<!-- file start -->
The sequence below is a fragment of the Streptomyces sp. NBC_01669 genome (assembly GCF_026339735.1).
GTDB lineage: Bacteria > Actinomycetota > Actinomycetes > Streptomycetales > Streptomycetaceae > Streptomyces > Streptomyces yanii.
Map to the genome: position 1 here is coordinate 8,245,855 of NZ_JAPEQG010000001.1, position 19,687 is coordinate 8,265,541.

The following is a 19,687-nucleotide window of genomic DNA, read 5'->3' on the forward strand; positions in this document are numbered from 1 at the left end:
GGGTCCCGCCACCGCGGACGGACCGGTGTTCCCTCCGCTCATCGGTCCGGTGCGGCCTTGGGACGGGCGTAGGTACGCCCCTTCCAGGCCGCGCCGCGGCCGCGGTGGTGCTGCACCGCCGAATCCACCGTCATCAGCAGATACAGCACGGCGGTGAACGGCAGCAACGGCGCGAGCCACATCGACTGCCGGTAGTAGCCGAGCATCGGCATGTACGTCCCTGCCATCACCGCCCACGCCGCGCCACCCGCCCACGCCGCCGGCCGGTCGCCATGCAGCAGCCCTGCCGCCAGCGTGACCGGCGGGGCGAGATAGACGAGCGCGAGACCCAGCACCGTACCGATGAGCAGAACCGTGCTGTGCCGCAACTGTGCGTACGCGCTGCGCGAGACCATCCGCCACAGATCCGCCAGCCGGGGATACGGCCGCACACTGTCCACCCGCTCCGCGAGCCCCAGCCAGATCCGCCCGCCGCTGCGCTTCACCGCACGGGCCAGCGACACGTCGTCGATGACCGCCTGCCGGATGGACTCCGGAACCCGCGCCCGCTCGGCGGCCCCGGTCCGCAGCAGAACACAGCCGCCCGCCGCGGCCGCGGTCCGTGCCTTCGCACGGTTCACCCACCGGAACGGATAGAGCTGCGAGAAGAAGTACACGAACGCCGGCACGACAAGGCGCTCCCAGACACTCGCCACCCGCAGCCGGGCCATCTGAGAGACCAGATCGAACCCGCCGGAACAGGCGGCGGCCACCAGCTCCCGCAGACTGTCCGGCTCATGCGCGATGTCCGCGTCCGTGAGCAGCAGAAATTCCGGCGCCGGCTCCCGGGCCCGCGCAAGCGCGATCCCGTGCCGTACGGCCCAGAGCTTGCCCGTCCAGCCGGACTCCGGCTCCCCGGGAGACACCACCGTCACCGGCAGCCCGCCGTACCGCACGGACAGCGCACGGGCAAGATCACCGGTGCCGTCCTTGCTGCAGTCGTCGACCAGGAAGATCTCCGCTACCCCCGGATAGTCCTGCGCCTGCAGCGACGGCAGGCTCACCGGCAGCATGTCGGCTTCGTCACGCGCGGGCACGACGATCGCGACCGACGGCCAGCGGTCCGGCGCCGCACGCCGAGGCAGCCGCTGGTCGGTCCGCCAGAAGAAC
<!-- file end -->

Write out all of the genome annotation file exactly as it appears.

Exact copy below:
The sequence below is a fragment of the Streptomyces sp. NBC_01669 genome (assembly GCF_026339735.1).
GTDB lineage: Bacteria > Actinomycetota > Actinomycetes > Streptomycetales > Streptomycetaceae > Streptomyces > Streptomyces yanii.
Map to the genome: position 1 here is coordinate 8,245,855 of NZ_JAPEQG010000001.1, position 19,687 is coordinate 8,265,541.

The following is a 19,687-nucleotide window of genomic DNA, read 5'->3' on the forward strand; positions in this document are numbered from 1 at the left end:
GGGTCCCGCCACCGCGGACGGACCGGTGTTCCCTCCGCTCATCGGTCCGGTGCGGCCTTGGGACGGGCGTAGGTACGCCCCTTCCAGGCCGCGCCGCGGCCGCGGTGGTGCTGCACCGCCGAATCCACCGTCATCAGCAGATACAGCACGGCGGTGAACGGCAGCAACGGCGCGAGCCACATCGACTGCCGGTAGTAGCCGAGCATCGGCATGTACGTCCCTGCCATCACCGCCCACGCCGCGCCACCCGCCCACGCCGCCGGCCGGTCGCCATGCAGCAGCCCTGCCGCCAGCGTGACCGGCGGGGCGAGATAGACGAGCGCGAGACCCAGCACCGTACCGATGAGCAGAACCGTGCTGTGCCGCAACTGTGCGTACGCGCTGCGCGAGACCATCCGCCACAGATCCGCCAGCCGGGGATACGGCCGCACACTGTCCACCCGCTCCGCGAGCCCCAGCCAGATCCGCCCGCCGCTGCGCTTCACCGCACGGGCCAGCGACACGTCGTCGATGACCGCCTGCCGGATGGACTCCGGAACCCGCGCCCGCTCGGCGGCCCCGGTCCGCAGCAGAACACAGCCGCCCGCCGCGGCCGCGGTCCGTGCCTTCGCACGGTTCACCCACCGGAACGGATAGAGCTGCGAGAAGAAGTACACGAACGCCGGCACGACAAGGCGCTCCCAGACACTCGCCACCCGCAGCCGGGCCATCTGAGAGACCAGATCGAACCCGCCGGAACAGGCGGCGGCCACCAGCTCCCGCAGACTGTCCGGCTCATGCGCGATGTCCGCGTCCGTGAGCAGCAGAAATTCCGGCGCCGGCTCCCGGGCCCGCGCAAGCGCGATCCCGTGCCGTACGGCCCAGAGCTTGCCCGTCCAGCCGGACTCCGGCTCCCCGGGAGACACCACCGTCACCGGCAGCCCGCCGTACCGCACGGACAGCGCACGGGCAAGATCACCGGTGCCGTCCTTGCTGCAGTCGTCGACCAGGAAGATCTCCGCTACCCCCGGATAGTCCTGCGCCTGCAGCGACGGCAGGCTCACCGGCAGCATGTCGGCTTCGTCACGCGCGGGCACGACGATCGCGACCGACGGCCAGCGGTCCGGCGCCGCACGCCGAGGCAGCCGCTGGTCGGTCCGCCAGAAGAAC